Using Simulations to Understand the Structure of the Circumgalactic Medium
Dr. Cassi Lochhaas
The circumgalactic medium (CGM), the region of space surrounding galaxies, is intimately connected to galaxy formation and growth because it regulates gas flows into and out of the galaxy over cosmic time. Observations of the CGM around Milky Way-like galaxies indicate both hot and cold gas coexist there, but the diffuse nature of CGM gas makes the spatial and kinematic structure of these different gas phases difficult to infer from observations. Simulations and analytic models of CGM gas are needed to interpret the observations, determine how cool gas forms and survives in the CGM, and understand how the structure of the CGM impacts the evolution of the galaxy at its center. I will discuss how high-resolution CGM simulations can help distinguish between different models of CGM cool gas formation and show the formation mechanisms differ drastically in high-mass galaxy halos compared to low-mass galaxy halos. In addition, most analytic models of the CGM do not take into account dynamic gas motions, but I will show the nonthermal gas motions are critically important to determining the overall pressure support, structure, and even temperature of the CGM gas in both idealized, isolated galaxy simulations and fully cosmological zoom-in simulations, motivating the need for new, dynamic models informed by simulations.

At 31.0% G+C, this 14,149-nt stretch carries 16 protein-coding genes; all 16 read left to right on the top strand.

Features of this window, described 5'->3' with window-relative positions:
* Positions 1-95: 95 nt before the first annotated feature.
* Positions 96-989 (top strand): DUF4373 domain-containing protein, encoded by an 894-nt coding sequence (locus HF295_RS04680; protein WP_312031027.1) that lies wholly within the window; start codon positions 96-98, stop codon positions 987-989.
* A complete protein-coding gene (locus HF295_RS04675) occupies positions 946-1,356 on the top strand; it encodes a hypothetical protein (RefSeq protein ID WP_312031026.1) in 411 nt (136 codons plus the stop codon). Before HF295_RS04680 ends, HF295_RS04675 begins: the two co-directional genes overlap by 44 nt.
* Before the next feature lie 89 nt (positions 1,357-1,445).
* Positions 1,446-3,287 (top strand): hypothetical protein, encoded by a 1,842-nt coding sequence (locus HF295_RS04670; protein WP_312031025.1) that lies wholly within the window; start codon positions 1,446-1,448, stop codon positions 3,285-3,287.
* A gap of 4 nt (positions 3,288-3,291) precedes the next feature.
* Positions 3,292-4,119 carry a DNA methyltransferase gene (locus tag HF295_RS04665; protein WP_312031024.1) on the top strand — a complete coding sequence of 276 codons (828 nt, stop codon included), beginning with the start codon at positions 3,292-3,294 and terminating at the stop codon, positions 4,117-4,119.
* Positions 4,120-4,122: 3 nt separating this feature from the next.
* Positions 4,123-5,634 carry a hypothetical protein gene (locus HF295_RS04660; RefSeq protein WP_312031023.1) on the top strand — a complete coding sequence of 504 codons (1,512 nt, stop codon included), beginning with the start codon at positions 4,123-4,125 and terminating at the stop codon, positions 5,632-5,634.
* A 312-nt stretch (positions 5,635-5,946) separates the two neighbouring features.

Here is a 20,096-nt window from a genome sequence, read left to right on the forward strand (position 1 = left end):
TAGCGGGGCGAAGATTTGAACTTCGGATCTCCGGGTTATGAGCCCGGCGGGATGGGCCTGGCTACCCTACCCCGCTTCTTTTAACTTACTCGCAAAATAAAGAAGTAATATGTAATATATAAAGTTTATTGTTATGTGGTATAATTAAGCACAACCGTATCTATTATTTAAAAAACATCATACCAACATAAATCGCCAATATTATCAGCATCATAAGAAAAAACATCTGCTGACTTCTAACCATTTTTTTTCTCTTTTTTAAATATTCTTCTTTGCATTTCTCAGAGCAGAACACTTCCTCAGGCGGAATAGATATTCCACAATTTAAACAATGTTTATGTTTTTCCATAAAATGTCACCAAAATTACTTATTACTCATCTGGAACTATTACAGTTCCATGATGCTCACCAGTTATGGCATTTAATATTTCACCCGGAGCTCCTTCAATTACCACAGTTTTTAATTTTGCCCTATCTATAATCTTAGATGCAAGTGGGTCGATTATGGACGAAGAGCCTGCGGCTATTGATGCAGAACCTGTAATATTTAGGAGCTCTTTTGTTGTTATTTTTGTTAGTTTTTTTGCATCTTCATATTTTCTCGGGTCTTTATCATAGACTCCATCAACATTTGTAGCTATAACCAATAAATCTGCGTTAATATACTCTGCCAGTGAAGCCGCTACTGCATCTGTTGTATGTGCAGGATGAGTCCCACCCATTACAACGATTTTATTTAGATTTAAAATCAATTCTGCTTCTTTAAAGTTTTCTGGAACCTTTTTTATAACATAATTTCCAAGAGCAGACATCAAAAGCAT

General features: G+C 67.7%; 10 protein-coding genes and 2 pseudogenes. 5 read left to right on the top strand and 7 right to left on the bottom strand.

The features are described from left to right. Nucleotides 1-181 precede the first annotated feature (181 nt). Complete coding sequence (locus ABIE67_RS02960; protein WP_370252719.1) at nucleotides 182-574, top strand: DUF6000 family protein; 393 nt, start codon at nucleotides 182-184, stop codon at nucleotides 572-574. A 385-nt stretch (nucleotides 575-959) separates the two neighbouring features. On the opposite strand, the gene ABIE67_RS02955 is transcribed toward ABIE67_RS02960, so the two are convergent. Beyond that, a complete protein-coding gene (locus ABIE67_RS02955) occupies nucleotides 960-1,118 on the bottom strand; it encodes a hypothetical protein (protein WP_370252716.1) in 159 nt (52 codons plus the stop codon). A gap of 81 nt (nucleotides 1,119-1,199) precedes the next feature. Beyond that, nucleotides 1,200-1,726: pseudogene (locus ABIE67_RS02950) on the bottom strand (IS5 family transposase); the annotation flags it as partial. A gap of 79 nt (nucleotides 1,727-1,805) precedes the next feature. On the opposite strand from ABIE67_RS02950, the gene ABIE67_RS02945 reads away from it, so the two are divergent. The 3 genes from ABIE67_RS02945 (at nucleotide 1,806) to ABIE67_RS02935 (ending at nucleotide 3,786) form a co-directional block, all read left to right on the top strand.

Hosted by Dr. Lehner
All interested persons are invited to attend remotely—email email@example.com for information.